Since hitting a low of $253.70 in July 1999, gold prices have surged over 650%, topping $1,921 per ounce in September 2011. Currently trading at more than $1,660 per ounce, gold has logged 13 consecutive years of positive returns. While some economists think gold’s historic run will come to an end, others are not so sure.
The overarching driver of the price of gold will continue to be the global financial crisis, ongoing tensions in the Middle East, weaker currencies, and the potential for faster inflation. As a result, some analysts believe gold will rise above $2,200 an ounce in 2013.
At the other end of the spectrum are those bears who think gold is in for a big correction. Greater-than-expected U.S. growth, a stronger U.S. dollar (in spite of the Fed’s printing presses running overtime), and the end of the crisis era could pull gold down to as low as $1,200 an ounce.
Try telling that to Russia, Brazil, Korea, China, Kazakhstan, Turkey…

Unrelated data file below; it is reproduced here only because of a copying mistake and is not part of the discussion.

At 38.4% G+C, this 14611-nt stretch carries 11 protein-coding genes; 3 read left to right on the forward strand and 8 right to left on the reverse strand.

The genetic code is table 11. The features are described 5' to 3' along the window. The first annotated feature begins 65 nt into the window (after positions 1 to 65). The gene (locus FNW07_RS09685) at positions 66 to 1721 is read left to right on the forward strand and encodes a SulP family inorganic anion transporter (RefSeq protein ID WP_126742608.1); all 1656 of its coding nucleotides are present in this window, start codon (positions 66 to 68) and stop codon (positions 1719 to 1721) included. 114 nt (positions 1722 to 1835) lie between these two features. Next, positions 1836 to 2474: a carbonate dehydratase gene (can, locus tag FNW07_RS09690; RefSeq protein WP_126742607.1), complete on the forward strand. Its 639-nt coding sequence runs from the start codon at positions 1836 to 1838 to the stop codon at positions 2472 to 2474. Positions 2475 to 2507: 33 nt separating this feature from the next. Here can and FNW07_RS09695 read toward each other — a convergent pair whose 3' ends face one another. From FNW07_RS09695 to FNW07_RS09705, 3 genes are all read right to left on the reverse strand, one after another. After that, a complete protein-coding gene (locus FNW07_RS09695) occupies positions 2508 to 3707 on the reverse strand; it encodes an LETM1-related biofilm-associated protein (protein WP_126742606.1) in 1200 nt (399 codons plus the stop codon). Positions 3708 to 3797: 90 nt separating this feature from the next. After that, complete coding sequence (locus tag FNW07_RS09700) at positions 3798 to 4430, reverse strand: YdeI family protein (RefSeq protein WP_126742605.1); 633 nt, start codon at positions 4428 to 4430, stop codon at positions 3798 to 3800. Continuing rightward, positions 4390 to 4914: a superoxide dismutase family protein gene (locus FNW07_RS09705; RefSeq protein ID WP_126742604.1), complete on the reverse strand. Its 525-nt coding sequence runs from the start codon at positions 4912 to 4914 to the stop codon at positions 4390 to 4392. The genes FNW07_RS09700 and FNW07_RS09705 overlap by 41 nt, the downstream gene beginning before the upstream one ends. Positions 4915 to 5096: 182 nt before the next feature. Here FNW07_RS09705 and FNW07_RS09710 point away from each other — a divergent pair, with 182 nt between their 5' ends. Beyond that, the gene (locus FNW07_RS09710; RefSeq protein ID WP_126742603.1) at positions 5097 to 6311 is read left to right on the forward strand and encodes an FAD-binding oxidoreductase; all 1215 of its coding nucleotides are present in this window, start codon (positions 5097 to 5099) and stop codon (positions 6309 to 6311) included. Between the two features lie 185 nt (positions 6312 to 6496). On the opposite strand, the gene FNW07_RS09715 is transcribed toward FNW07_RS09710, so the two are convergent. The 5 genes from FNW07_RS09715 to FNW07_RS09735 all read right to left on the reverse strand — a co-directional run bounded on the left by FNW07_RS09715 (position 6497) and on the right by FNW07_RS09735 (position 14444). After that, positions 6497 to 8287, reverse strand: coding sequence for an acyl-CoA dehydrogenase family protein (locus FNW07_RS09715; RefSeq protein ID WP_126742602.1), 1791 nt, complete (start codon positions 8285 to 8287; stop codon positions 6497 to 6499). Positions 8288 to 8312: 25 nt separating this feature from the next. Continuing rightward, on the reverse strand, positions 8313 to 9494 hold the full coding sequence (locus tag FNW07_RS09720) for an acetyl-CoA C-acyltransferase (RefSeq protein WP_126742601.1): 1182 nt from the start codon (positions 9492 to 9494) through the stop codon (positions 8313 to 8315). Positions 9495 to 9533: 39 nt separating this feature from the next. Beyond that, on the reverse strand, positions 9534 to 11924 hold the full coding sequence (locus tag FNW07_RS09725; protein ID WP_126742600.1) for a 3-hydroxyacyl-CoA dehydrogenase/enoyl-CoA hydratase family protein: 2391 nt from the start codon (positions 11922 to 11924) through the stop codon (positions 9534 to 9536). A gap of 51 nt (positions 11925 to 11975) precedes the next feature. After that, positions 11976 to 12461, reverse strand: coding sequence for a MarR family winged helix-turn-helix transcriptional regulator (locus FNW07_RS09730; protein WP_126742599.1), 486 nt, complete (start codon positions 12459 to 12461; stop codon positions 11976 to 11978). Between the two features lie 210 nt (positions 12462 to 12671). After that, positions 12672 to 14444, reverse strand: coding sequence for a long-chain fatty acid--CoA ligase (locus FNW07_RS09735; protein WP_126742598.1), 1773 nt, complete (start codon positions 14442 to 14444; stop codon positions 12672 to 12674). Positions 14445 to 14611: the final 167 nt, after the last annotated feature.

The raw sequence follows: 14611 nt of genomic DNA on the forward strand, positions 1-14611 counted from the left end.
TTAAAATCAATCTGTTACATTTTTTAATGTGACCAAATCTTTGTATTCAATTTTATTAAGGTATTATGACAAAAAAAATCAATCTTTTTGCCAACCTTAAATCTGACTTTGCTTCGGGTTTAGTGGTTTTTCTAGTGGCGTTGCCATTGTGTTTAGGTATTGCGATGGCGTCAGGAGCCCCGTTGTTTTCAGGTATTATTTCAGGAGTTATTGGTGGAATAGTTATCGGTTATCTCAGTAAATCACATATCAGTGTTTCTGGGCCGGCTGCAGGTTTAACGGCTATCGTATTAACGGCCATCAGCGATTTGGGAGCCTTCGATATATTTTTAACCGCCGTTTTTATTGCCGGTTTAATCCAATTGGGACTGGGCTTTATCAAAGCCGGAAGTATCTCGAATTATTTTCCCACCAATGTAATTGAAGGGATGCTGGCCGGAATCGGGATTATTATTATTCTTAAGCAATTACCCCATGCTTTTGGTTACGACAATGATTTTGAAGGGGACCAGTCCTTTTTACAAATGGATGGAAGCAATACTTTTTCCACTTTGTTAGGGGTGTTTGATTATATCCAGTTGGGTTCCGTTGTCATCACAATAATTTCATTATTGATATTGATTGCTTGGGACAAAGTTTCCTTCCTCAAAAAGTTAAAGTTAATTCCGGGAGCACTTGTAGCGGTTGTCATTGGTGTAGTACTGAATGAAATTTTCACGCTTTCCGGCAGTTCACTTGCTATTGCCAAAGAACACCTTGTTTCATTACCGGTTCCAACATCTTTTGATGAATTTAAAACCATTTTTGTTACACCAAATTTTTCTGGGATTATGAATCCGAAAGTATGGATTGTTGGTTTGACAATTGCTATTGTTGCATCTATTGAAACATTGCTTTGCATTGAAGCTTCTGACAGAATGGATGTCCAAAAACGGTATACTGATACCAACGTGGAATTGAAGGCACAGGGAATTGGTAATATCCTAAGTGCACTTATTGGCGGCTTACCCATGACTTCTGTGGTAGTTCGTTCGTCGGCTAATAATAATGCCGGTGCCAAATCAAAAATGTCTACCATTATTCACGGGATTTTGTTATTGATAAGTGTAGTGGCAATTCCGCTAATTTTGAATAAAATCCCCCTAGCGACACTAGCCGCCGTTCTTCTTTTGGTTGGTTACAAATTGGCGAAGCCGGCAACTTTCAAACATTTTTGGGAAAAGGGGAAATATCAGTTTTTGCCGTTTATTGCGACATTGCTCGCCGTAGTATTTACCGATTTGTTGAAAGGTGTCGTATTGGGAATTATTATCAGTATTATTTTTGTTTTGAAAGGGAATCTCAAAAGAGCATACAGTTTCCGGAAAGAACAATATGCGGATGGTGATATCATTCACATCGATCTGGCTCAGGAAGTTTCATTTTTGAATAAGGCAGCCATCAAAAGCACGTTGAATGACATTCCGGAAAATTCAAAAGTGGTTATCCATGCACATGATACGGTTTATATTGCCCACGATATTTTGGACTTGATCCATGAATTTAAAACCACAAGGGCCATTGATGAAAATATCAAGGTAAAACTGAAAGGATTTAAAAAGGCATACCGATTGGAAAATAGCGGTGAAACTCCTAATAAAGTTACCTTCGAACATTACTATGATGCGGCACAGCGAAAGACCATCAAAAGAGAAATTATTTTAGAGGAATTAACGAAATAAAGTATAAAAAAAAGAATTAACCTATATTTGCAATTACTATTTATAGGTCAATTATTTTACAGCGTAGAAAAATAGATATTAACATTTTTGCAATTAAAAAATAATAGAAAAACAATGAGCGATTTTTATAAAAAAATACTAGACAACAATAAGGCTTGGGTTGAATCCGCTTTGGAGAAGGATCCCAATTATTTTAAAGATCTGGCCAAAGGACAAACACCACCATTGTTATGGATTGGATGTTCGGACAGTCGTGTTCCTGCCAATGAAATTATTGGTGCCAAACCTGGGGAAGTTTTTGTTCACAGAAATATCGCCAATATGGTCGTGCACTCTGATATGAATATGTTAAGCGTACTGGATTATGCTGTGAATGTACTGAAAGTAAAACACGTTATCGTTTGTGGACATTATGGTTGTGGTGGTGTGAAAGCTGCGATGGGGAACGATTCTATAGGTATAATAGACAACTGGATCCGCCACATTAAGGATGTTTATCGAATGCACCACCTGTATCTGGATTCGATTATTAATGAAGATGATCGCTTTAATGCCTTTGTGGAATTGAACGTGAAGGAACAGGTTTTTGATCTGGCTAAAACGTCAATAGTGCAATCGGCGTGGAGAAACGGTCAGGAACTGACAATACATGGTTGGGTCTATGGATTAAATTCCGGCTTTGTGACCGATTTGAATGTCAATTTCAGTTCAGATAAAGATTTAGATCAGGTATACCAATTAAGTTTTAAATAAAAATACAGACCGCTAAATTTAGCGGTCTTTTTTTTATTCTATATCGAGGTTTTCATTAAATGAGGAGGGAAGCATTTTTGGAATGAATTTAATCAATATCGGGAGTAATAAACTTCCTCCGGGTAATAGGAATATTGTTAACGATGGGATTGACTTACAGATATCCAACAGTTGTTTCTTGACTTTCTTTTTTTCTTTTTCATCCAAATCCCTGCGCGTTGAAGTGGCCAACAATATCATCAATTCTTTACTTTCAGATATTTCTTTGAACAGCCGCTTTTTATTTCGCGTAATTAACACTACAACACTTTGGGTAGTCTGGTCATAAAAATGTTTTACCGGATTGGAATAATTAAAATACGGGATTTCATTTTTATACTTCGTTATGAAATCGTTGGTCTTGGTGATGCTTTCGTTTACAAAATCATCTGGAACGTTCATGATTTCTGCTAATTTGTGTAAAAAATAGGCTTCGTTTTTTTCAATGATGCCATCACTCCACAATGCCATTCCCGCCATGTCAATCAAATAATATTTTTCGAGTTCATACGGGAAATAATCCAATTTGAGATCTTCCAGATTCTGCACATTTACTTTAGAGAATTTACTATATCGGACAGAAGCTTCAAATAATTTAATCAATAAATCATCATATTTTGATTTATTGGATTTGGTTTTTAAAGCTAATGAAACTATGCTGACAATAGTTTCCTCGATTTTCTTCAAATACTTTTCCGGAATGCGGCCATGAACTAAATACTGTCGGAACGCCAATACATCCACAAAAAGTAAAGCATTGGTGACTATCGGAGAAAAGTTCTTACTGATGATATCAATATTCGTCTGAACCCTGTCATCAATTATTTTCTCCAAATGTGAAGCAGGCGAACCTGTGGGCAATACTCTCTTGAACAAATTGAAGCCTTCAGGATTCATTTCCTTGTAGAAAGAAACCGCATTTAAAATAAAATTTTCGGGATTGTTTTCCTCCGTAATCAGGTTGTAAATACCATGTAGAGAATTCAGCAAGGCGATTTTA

To stave off the negative impact of the global crisis, the National Bank of Ukraine raised the percentage of gold in its reserves in 2012 to 7.7% from 4.4% a year ago, reaching 1.1 million troy ounces. (Source: Chanjaroen, C., “Russia, Kazakhstan Expand Gold Reserves as Central Banks Buy,” Bloomberg, January 28, 2013, last accessed February 6, 2013.)
Brazil doubled its gold holdings in two months, buying 17.2 metric tons in October and 14.7 metric tons in November. And in August and September, Iraq increased its gold reserves to 31.1 metric tons from 5.8 metric tons.
The Bank of Korea increased its gold reserves by 20% … Read More